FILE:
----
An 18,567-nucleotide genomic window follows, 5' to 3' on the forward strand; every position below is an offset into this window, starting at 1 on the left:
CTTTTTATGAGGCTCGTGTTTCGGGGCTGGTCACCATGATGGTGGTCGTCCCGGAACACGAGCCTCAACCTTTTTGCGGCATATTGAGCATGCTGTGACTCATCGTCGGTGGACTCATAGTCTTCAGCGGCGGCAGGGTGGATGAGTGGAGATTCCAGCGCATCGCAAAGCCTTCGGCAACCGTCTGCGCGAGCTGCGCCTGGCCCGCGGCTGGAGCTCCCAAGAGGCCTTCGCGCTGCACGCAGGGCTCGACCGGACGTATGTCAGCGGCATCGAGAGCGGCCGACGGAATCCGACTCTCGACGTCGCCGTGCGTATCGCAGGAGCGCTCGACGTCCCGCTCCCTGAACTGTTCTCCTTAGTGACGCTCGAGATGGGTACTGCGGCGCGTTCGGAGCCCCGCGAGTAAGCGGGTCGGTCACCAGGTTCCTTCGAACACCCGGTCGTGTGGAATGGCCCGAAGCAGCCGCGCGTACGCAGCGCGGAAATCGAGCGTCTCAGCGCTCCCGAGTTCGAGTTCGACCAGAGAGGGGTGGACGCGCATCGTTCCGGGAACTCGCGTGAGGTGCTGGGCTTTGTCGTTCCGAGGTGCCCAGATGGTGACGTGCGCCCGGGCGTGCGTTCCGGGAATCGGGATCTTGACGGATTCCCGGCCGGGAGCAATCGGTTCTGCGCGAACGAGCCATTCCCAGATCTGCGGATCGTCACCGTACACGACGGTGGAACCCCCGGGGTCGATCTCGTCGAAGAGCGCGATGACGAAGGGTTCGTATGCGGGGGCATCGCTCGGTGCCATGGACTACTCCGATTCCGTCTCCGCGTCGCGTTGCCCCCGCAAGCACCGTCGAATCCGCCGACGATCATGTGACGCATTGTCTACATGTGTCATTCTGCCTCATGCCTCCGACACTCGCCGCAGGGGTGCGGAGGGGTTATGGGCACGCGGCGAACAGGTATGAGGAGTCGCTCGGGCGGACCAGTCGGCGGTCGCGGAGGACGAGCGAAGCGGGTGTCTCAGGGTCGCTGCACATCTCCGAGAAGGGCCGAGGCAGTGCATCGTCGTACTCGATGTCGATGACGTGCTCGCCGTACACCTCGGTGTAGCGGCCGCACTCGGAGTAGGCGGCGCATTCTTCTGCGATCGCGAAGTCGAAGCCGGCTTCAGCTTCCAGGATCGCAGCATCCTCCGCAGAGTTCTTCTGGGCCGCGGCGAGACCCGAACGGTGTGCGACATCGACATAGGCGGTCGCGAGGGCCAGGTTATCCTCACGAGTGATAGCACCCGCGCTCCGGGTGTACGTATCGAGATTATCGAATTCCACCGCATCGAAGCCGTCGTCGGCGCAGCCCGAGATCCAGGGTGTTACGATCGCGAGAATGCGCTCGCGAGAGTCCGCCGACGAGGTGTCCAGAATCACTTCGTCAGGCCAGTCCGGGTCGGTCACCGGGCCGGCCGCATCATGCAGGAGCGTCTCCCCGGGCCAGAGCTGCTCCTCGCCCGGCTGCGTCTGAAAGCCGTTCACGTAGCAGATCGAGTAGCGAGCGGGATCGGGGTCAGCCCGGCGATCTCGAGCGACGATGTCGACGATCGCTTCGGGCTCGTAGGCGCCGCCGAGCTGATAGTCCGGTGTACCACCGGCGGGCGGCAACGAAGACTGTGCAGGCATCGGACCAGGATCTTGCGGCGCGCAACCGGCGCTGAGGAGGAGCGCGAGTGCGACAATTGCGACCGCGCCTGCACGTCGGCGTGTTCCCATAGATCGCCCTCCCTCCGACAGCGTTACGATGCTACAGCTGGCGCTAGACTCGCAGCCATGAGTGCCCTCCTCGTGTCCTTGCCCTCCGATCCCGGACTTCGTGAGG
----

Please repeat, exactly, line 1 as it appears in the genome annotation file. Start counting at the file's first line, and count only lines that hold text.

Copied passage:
An 18,567-nucleotide genomic window follows, 5' to 3' on the forward strand; every position below is an offset into this window, starting at 1 on the left: